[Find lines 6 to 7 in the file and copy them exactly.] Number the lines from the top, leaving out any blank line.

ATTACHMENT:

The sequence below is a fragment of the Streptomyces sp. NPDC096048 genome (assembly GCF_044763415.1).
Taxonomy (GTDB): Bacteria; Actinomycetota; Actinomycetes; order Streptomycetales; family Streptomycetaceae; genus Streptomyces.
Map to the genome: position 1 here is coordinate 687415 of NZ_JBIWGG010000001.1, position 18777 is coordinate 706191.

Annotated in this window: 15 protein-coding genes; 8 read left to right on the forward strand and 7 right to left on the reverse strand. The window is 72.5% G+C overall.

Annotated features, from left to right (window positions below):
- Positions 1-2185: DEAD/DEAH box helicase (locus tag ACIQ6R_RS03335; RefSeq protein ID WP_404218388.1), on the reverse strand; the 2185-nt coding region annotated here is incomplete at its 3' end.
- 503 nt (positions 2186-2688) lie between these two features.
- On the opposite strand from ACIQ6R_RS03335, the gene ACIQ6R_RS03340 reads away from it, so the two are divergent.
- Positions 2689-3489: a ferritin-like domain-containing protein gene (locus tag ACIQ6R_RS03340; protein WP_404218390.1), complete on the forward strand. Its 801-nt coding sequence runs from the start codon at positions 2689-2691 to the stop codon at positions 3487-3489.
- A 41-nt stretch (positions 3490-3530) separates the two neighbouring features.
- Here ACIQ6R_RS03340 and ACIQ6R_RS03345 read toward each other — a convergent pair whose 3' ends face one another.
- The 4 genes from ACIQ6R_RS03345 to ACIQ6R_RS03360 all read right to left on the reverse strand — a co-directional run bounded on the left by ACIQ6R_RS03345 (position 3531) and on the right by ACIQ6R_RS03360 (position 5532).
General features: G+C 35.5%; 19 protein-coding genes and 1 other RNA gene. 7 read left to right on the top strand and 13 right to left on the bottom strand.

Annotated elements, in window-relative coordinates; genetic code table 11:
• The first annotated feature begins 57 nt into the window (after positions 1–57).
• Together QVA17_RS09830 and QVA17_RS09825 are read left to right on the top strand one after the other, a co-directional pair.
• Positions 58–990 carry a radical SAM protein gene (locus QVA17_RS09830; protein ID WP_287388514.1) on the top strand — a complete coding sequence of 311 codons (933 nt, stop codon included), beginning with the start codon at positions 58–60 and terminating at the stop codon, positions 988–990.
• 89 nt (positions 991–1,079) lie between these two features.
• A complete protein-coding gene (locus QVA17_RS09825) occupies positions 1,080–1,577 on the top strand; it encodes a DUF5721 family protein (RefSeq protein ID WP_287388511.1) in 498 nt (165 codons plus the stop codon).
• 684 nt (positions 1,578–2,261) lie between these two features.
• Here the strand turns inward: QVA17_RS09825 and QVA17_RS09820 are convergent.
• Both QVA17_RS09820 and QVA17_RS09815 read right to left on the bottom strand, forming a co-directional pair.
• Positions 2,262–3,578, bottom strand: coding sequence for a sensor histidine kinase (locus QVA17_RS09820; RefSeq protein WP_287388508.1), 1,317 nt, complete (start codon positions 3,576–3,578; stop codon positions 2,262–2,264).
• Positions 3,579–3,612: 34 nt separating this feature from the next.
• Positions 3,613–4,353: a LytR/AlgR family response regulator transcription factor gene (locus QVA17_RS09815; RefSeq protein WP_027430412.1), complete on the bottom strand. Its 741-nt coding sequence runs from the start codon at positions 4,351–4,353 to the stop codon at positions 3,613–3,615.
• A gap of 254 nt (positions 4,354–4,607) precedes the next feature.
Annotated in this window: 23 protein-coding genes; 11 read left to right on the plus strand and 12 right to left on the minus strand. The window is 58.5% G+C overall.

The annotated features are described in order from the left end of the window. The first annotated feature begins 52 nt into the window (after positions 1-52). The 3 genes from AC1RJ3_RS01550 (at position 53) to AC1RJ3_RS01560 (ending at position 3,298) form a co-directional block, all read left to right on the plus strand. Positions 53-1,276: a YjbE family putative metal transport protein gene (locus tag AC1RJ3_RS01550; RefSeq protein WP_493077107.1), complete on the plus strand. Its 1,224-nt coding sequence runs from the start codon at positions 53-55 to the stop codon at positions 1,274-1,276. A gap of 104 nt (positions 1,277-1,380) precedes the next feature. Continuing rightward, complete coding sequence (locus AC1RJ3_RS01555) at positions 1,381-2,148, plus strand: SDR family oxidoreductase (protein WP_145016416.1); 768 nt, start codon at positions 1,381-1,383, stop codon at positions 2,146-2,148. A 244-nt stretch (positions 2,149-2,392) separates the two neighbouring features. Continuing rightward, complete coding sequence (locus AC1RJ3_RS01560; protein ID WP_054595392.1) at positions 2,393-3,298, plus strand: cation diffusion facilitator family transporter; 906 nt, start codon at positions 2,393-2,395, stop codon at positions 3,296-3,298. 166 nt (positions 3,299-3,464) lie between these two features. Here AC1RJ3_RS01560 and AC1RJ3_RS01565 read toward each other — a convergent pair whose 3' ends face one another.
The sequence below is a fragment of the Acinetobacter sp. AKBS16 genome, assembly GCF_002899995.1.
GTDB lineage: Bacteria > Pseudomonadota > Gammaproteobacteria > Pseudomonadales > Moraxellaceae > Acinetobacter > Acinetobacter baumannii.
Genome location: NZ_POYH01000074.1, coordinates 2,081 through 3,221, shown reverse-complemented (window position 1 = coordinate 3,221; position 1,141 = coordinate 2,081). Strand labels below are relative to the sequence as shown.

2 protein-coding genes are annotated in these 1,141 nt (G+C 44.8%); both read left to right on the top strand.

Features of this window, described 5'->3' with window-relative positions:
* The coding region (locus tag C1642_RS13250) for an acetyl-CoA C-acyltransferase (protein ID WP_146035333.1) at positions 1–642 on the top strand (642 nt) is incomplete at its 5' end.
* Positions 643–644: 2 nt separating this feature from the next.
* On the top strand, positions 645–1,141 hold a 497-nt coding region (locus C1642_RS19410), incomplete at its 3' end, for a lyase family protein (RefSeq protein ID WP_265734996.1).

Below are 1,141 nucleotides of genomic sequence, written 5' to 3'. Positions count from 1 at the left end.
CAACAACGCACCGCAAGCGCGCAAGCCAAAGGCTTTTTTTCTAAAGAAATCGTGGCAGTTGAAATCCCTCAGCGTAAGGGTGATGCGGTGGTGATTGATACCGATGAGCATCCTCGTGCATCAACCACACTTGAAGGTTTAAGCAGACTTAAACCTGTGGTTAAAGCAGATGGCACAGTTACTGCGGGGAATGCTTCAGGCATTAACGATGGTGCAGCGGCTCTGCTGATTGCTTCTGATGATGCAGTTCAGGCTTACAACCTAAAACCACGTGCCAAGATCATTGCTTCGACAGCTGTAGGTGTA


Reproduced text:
- Positions 1-2185: DEAD/DEAH box helicase (locus tag ACIQ6R_RS03335; RefSeq protein ID WP_404218388.1), on the reverse strand; the 2185-nt coding region annotated here is incomplete at its 3' end.
- 503 nt (positions 2186-2688) lie between these two features.